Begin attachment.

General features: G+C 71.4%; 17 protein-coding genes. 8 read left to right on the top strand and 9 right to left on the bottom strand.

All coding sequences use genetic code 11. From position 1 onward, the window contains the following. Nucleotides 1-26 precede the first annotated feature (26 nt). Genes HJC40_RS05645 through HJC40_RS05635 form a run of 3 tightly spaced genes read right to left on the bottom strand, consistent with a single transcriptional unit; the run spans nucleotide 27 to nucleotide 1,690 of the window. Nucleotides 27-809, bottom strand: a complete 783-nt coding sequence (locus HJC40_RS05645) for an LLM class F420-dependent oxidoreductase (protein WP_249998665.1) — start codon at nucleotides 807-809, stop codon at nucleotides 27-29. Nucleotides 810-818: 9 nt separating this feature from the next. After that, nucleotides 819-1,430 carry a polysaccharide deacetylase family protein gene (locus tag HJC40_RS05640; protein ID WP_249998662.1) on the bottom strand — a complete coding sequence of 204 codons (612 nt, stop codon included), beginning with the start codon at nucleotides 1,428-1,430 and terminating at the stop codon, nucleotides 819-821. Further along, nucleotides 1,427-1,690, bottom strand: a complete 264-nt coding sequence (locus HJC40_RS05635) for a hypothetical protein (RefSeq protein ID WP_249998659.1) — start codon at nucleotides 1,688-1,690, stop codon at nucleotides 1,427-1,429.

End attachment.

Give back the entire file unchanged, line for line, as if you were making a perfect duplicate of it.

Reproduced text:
General features: G+C 71.4%; 17 protein-coding genes. 8 read left to right on the top strand and 9 right to left on the bottom strand.

All coding sequences use genetic code 11. From position 1 onward, the window contains the following. Nucleotides 1-26 precede the first annotated feature (26 nt). Genes HJC40_RS05645 through HJC40_RS05635 form a run of 3 tightly spaced genes read right to left on the bottom strand, consistent with a single transcriptional unit; the run spans nucleotide 27 to nucleotide 1,690 of the window. Nucleotides 27-809, bottom strand: a complete 783-nt coding sequence (locus HJC40_RS05645) for an LLM class F420-dependent oxidoreductase (protein WP_249998665.1) — start codon at nucleotides 807-809, stop codon at nucleotides 27-29. Nucleotides 810-818: 9 nt separating this feature from the next. After that, nucleotides 819-1,430 carry a polysaccharide deacetylase family protein gene (locus tag HJC40_RS05640; protein ID WP_249998662.1) on the bottom strand — a complete coding sequence of 204 codons (612 nt, stop codon included), beginning with the start codon at nucleotides 1,428-1,430 and terminating at the stop codon, nucleotides 819-821. Further along, nucleotides 1,427-1,690, bottom strand: a complete 264-nt coding sequence (locus HJC40_RS05635) for a hypothetical protein (RefSeq protein ID WP_249998659.1) — start codon at nucleotides 1,688-1,690, stop codon at nucleotides 1,427-1,429.